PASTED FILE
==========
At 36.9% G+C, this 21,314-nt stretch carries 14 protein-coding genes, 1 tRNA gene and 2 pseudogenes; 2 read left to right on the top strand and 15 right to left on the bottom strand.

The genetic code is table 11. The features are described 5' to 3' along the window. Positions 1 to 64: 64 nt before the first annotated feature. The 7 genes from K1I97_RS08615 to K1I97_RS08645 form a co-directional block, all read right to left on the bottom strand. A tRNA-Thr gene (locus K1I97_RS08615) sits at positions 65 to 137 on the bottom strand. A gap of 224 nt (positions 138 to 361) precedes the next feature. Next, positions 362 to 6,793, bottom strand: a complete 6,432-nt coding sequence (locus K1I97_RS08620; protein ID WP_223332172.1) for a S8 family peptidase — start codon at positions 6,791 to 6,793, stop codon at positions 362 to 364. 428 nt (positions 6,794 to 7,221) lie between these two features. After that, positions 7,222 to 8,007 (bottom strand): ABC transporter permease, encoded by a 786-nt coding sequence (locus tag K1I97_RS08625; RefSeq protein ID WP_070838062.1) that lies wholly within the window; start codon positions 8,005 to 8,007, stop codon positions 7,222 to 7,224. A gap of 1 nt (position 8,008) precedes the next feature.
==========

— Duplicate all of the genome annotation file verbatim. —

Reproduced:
At 36.9% G+C, this 21,314-nt stretch carries 14 protein-coding genes, 1 tRNA gene and 2 pseudogenes; 2 read left to right on the top strand and 15 right to left on the bottom strand.

The genetic code is table 11. The features are described 5' to 3' along the window. Positions 1 to 64: 64 nt before the first annotated feature. The 7 genes from K1I97_RS08615 to K1I97_RS08645 form a co-directional block, all read right to left on the bottom strand. A tRNA-Thr gene (locus K1I97_RS08615) sits at positions 65 to 137 on the bottom strand. A gap of 224 nt (positions 138 to 361) precedes the next feature. Next, positions 362 to 6,793, bottom strand: a complete 6,432-nt coding sequence (locus K1I97_RS08620; protein ID WP_223332172.1) for a S8 family peptidase — start codon at positions 6,791 to 6,793, stop codon at positions 362 to 364. 428 nt (positions 6,794 to 7,221) lie between these two features. After that, positions 7,222 to 8,007 (bottom strand): ABC transporter permease, encoded by a 786-nt coding sequence (locus tag K1I97_RS08625; RefSeq protein ID WP_070838062.1) that lies wholly within the window; start codon positions 8,005 to 8,007, stop codon positions 7,222 to 7,224. A gap of 1 nt (position 8,008) precedes the next feature.